Despite having significantly lower systemic exposure than oral NSAIDs, topical diclofenac products have the same boxed warnings for CV and GI risk. No safety studies have lasted longer than 12 weeks in at-risk patients, however, and no trials have compared topical diclofenac with oral NSAIDs in high-risk patients. Based on the evidence, topical NSAIDs may be an important treatment modality for patients with localized pain who are not candidates for oral NSAID therapy.


Capsaicin, the pungent component of hot chili pepper, is a transient receptor potential vanilloid 1 (TRPV1) receptor agonist. TRPV1 is an ion channel-receptor complex expressed on nociceptive fibers in the skin that detect noxious painful stimuli. Initially, topical administration of capsaicin causes an enhanced stimulation of TRPV1-expressing cutaneous nociceptors that may be associated with painful sensations. Eventual analgesia is mediated by the death of distal nerve branches and the reduction in TRPV1-expressing nociceptive nerve endings. This is typically achieved only by regular application.34

Table 1. Relative Effect Size of Interventions  For Osteoarthritis of the Knee

Capsaicin is available in a variety of OTC preparations (Zostrin, Capsagel, Bengay, etc) and is indicated for temporary relief of minor aches and pains of muscles and joints associated with simple backache, arthritis, strains, bruises, and sprains. Several guidelines support using capsaicin for pain. The American Academy of Neurology (AAN), for example, considers it a second-line treatment for postherpetic neuralgia with level B evidence of effectiveness for painful diabetic neuropathy.39 The European Federation of Neurological Societies (EFNS) recommends capsaicin as a second- or third-line option for managing postherpetic neuralgia.40 Qutenza, a prescription-only capsaicin 8% patch, is FDA approved for managing neuropathic pain associated with postherpetic neuralgia.41 The International Association for the Study of Pain (IASP), meanwhile, recommends the patch as a second-line option for peripheral neuropathic pain syndromes.42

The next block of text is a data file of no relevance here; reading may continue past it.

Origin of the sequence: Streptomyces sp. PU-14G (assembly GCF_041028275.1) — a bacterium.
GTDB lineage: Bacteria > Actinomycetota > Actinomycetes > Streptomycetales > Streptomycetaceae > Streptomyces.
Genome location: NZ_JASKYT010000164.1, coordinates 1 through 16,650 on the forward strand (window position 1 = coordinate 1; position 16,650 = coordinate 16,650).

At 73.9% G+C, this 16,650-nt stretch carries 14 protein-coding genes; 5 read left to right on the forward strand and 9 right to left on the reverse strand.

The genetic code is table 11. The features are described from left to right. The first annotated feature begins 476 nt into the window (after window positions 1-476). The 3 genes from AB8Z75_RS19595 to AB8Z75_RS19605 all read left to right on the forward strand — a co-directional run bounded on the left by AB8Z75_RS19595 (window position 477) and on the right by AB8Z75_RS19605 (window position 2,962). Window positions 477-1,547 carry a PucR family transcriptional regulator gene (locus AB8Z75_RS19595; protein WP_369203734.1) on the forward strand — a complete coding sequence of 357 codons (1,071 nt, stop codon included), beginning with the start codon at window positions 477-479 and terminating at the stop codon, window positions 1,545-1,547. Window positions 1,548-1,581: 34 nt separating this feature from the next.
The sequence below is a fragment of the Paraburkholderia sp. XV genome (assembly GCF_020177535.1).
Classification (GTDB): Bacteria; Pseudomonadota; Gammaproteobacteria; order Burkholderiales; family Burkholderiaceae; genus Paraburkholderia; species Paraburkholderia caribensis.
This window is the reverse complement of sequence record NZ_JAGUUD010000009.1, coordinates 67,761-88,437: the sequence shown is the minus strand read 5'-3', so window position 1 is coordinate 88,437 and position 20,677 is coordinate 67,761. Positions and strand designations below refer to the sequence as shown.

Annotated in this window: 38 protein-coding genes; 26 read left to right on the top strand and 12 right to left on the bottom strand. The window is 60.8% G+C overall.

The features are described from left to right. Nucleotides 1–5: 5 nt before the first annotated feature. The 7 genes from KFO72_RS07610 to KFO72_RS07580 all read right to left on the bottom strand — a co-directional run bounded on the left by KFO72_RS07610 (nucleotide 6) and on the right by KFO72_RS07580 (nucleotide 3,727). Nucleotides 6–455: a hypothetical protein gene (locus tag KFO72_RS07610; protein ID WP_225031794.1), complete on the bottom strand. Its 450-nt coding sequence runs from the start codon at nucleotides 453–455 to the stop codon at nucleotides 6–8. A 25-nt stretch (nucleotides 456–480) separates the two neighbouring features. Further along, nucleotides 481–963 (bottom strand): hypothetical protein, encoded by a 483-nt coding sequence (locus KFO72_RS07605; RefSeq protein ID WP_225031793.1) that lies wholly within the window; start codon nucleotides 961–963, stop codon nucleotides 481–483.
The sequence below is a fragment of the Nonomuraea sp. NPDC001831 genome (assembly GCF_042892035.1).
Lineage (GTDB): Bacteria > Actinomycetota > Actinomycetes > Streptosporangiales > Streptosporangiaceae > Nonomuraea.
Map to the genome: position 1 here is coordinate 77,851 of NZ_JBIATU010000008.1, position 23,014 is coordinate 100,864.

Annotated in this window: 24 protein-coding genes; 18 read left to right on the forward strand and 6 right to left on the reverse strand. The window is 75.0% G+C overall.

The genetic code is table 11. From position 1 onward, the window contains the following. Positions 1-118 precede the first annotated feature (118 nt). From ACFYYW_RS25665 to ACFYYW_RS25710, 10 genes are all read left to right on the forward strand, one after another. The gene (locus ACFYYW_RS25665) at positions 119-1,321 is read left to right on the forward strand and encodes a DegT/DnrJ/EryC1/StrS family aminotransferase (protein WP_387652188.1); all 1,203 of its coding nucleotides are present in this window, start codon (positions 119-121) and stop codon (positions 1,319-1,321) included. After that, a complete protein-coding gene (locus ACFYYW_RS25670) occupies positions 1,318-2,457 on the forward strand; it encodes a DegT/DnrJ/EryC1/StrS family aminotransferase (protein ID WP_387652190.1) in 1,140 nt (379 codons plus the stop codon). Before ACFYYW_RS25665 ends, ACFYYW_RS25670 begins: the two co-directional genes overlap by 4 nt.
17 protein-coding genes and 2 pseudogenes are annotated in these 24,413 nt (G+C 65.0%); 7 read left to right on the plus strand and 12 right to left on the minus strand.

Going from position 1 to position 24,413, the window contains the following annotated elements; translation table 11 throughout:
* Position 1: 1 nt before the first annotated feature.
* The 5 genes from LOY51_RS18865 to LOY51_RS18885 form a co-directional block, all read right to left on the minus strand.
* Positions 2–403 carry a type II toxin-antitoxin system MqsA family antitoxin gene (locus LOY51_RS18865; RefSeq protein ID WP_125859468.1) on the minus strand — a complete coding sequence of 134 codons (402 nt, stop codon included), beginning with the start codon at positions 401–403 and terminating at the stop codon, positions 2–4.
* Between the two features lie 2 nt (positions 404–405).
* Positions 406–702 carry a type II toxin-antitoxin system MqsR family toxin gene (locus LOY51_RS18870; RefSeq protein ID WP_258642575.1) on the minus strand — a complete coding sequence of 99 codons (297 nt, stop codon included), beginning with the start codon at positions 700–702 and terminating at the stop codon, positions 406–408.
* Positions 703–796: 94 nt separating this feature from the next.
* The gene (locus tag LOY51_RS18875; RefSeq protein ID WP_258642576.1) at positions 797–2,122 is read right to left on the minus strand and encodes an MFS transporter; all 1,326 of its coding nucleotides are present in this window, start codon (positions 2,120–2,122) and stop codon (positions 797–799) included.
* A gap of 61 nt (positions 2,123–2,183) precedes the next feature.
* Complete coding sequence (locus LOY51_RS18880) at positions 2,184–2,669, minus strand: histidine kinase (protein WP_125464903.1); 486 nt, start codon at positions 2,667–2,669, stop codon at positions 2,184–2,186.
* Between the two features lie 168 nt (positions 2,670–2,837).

Lidocaine is an amide-type local anesthetic that inhibits the ionic fluxes required for impulse initiation and conduction.43 Stabilization of overactive nerves can be particularly useful for treating localized neuropathic pain. Topical lidocaine can be obtained OTC (Xylocaine, Aspercreme, etc) and via prescription (Emla) in a variety of preparations and concentrations. Lidocaine ointment is indicated for temporary relief of pain associated with minor burns, such as sunburns, abrasions of the skin, and insect bites. In comparison, the prescription-only lidocaine 5% patch (Lidoderm) is FDA approved for relief of pain associated with postherpetic neuralgia.

No trials have compared lidocaine cream/ointment formulations with the lidocaine 5% patch. Therefore, consensus recommendations for treating peripheral neuropathic pain haven’t deemed non-patch lidocaine alternatives to be therapeutic options.43 The AAN and the EFNS recommend the lidocaine patch as a first-line therapy for postherpetic neuralgia.39,44 The IASP and the Canadian Pain Society recommend the patch as a second-line and fourth-line option, respectively, for “mixed neuropathies” like diabetic peripheral neuropathy.42,45 Because topically administered lidocaine is approximately 70% bound to plasma proteins and has very low systemic exposure after its application, the risk of either systemic adverse events or pharmacokinetic interactions with concomitant medications is minimal.46


Recent prescribing guidelines, including those by the Centers for Disease Control and Prevention (CDC), recommend that clinicians utilize nonopioid therapies when possible. NSAIDs have proven efficacy for treating patients in pain and can decrease stiffness and inflammation and improve mobility. These are key aspects to the physical and functional rehabilitation strategies central to chronic pain management.

Other alternatives, such as acetaminophen and topical medications, can be highly effective in augmenting regimens or in targeting localized pain generators. Adjunct medication options should be selected for their ability to target underlying pain mechanisms, which often results in a decreased need for opioids. It is incumbent on clinicians serving those in persistent pain to develop expertise in adjunct pain medication management to ensure evidence-based and individualized care that improves outcomes for our patients.

Last updated on: April 29, 2019